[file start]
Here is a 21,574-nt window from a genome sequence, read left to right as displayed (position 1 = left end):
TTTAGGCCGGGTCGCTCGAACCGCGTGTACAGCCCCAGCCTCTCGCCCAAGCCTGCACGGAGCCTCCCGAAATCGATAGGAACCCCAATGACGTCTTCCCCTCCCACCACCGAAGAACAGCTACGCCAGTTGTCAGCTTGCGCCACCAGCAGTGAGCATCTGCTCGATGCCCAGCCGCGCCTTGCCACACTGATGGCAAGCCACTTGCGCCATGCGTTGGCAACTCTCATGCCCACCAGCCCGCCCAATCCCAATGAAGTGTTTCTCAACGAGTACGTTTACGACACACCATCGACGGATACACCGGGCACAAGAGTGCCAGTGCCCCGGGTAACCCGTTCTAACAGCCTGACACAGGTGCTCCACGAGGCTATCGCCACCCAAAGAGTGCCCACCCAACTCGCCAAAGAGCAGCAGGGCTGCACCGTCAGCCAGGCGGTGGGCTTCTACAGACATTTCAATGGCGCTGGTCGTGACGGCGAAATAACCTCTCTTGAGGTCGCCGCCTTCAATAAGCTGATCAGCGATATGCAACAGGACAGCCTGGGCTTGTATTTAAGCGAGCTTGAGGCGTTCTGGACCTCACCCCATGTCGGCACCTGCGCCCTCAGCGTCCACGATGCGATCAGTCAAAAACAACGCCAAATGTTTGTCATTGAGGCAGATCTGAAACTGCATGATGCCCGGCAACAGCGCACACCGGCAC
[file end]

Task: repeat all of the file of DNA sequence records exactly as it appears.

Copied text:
Here is a 21,574-nt window from a genome sequence, read left to right as displayed (position 1 = left end):
TTTAGGCCGGGTCGCTCGAACCGCGTGTACAGCCCCAGCCTCTCGCCCAAGCCTGCACGGAGCCTCCCGAAATCGATAGGAACCCCAATGACGTCTTCCCCTCCCACCACCGAAGAACAGCTACGCCAGTTGTCAGCTTGCGCCACCAGCAGTGAGCATCTGCTCGATGCCCAGCCGCGCCTTGCCACACTGATGGCAAGCCACTTGCGCCATGCGTTGGCAACTCTCATGCCCACCAGCCCGCCCAATCCCAATGAAGTGTTTCTCAACGAGTACGTTTACGACACACCATCGACGGATACACCGGGCACAAGAGTGCCAGTGCCCCGGGTAACCCGTTCTAACAGCCTGACACAGGTGCTCCACGAGGCTATCGCCACCCAAAGAGTGCCCACCCAACTCGCCAAAGAGCAGCAGGGCTGCACCGTCAGCCAGGCGGTGGGCTTCTACAGACATTTCAATGGCGCTGGTCGTGACGGCGAAATAACCTCTCTTGAGGTCGCCGCCTTCAATAAGCTGATCAGCGATATGCAACAGGACAGCCTGGGCTTGTATTTAAGCGAGCTTGAGGCGTTCTGGACCTCACCCCATGTCGGCACCTGCGCCCTCAGCGTCCACGATGCGATCAGTCAAAAACAACGCCAAATGTTTGTCATTGAGGCAGATCTGAAACTGCATGATGCCCGGCAACAGCGCACACCGGCAC